I agree with this post. I have a heater which the dial will say one thing, but that doesn't mean the temp in the tank is that temp. Example, my heater could also be used in a larger tank. The dial says 72, but my tank water temp is 78. Slowly keep turning your heater down one notch at a time, and read your thermometer in the tank. When you get it where you want it, then leave the thermometer alone.

I have the exact algae, and Byron told me it was brush algae, from my pictures. Seems to be a light issue. I've got my lights down to 7 hours per day.

Gwen



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post #4 of 6 Old 01-21-2012, 12:08 PM Thread Starter
Thanks guys. I will continue to slowly turn down the heater and see what happens. I know the thermometers work because when they were out of the tank they all read the same room temp. Hopefully I can get this fixed quickly.

I will also turn the light down some. Hopefully the algae doesn't get any worse than it is I've seen horror stories haha. There's also a lot of decaying plant matter in the tank if that makes a difference. Being a newish tank a lot of the plants are making the transition from emersed growth at the nursery to submerged here so leaves are dying and being replaced faster than I can keep up.
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post #5 of 6 Old 01-21-2012, 07:18 PM
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I'm frankly not sure which algae that may be, brush or beard, or something else; but it is not seriously so make sure the light intensity and duration are balanced with the nutrients. Having algae in any aquarium is to be expected, but we just keep it under control.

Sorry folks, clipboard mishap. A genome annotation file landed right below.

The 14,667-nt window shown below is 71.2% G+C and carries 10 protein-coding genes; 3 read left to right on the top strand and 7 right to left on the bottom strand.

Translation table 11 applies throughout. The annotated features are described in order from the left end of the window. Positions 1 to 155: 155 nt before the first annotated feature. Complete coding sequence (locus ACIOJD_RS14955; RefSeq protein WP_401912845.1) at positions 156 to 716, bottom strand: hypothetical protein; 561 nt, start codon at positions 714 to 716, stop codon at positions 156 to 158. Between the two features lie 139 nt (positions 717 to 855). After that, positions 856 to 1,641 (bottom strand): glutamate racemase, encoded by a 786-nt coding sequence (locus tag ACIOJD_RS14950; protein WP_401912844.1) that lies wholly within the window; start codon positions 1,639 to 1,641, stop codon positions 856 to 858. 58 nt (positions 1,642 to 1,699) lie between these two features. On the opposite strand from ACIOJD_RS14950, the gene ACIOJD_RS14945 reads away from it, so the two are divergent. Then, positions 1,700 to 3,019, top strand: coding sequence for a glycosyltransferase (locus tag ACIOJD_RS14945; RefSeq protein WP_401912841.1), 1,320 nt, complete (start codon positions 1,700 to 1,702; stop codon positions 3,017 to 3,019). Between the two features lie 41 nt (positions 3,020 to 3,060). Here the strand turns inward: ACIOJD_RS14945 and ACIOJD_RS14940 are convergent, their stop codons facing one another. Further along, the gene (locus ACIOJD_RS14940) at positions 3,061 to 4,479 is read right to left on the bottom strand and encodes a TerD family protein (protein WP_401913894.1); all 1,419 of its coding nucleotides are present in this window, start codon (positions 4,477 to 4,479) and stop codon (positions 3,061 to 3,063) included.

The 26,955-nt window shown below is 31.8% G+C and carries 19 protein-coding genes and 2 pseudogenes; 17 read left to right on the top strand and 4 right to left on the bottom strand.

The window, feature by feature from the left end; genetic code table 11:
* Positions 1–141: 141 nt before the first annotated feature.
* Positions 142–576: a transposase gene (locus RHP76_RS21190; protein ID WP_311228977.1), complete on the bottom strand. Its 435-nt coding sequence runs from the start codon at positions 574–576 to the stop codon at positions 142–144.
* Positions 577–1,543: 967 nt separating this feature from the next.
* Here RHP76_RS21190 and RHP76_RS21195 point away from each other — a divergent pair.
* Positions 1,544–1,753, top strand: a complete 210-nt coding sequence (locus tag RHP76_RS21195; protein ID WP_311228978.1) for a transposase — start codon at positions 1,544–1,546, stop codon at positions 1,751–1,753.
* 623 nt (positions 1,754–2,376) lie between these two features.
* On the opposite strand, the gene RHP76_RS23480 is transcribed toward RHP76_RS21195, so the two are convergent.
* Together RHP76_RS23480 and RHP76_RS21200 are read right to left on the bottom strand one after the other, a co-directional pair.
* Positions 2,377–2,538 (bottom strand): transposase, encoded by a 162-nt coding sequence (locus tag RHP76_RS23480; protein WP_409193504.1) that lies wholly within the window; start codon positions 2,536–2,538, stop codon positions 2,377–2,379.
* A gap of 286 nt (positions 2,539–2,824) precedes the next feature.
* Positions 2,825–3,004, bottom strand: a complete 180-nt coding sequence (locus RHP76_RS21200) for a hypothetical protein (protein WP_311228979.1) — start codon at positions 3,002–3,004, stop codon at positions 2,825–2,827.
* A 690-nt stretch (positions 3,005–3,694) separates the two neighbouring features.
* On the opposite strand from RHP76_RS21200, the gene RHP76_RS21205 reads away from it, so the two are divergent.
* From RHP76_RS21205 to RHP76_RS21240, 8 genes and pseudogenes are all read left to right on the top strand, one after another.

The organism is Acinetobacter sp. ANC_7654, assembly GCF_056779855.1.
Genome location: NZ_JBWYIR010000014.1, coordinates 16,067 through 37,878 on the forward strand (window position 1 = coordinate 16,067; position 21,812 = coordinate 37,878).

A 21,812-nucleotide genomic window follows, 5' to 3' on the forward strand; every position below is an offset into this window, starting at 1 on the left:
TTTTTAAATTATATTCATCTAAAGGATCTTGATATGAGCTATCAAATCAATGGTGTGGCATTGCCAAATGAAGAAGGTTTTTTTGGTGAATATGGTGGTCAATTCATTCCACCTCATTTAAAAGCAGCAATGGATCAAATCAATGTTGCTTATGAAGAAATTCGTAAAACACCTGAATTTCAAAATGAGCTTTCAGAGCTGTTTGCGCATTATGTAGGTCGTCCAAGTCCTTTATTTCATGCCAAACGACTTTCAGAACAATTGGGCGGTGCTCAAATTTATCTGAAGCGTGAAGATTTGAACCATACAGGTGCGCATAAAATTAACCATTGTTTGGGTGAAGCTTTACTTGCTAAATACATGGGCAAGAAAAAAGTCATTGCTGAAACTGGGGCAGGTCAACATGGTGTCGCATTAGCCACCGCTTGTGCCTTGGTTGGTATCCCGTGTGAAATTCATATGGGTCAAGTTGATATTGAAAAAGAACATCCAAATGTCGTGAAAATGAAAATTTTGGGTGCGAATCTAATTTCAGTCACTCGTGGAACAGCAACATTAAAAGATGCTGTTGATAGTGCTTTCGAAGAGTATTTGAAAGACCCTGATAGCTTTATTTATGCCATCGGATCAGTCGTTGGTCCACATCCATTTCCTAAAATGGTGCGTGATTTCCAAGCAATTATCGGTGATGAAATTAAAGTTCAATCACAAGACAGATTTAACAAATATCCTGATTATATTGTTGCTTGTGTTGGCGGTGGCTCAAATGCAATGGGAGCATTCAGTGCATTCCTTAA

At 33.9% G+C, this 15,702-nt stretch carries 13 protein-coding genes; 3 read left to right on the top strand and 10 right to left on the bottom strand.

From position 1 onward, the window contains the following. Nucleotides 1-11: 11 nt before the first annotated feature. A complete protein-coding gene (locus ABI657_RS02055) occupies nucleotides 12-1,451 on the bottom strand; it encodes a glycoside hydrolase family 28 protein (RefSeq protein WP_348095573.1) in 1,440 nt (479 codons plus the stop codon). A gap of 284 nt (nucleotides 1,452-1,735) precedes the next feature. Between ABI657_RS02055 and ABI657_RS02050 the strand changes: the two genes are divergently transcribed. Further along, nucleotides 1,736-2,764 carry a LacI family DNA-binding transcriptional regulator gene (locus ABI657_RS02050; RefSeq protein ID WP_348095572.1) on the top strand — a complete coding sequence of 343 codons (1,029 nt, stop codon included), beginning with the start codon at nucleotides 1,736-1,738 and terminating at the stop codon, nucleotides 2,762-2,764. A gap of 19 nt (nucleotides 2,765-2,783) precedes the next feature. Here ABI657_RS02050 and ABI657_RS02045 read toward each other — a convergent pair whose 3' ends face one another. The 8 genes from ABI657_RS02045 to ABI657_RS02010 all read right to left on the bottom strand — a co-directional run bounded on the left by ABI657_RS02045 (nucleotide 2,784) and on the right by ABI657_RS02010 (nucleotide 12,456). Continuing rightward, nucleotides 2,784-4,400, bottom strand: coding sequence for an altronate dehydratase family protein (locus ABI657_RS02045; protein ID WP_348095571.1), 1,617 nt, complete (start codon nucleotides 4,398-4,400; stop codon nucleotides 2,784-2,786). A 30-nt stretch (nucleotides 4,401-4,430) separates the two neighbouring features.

On the cyano, yes, it will spread. But if conditions in the other tank are not such as to cause it to increase, it won't. It is organics related. I sometimes see it very sparsely on floating plants but it has only increased and been trouble in one or two tanks with organics issues.

Byron Hosking, BMus, MA
Vancouver, BC, Canada

The aquarist is one who must learn the ways of the biologist, the chemist, and the veterinarian. [unknown source]

Something we all need to remember: The fish you've acquired was quite happy not being owned by you, minding its own business. If you’re going to take it under your wing then you’re responsible for it. Every aspect of its life is under your control, from water quality and temperature to swimming space. [Nathan Hill in PFK]
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post #6 of 6 Old 01-22-2012, 05:37 AM Thread Starter
Thanks Byron I will play with the light and watch it to make sure it doesn't get any worse. The 5g nothing has changed really so I'm not sure why it's shown up but the 40g I'm still trying to figure all over the little things like light out. And the cyano I only have trouble with it on floating plants too. At first it was taking over but when I do water changes I pull it off and have been keeping up on the organics and things really well which seems to be helping.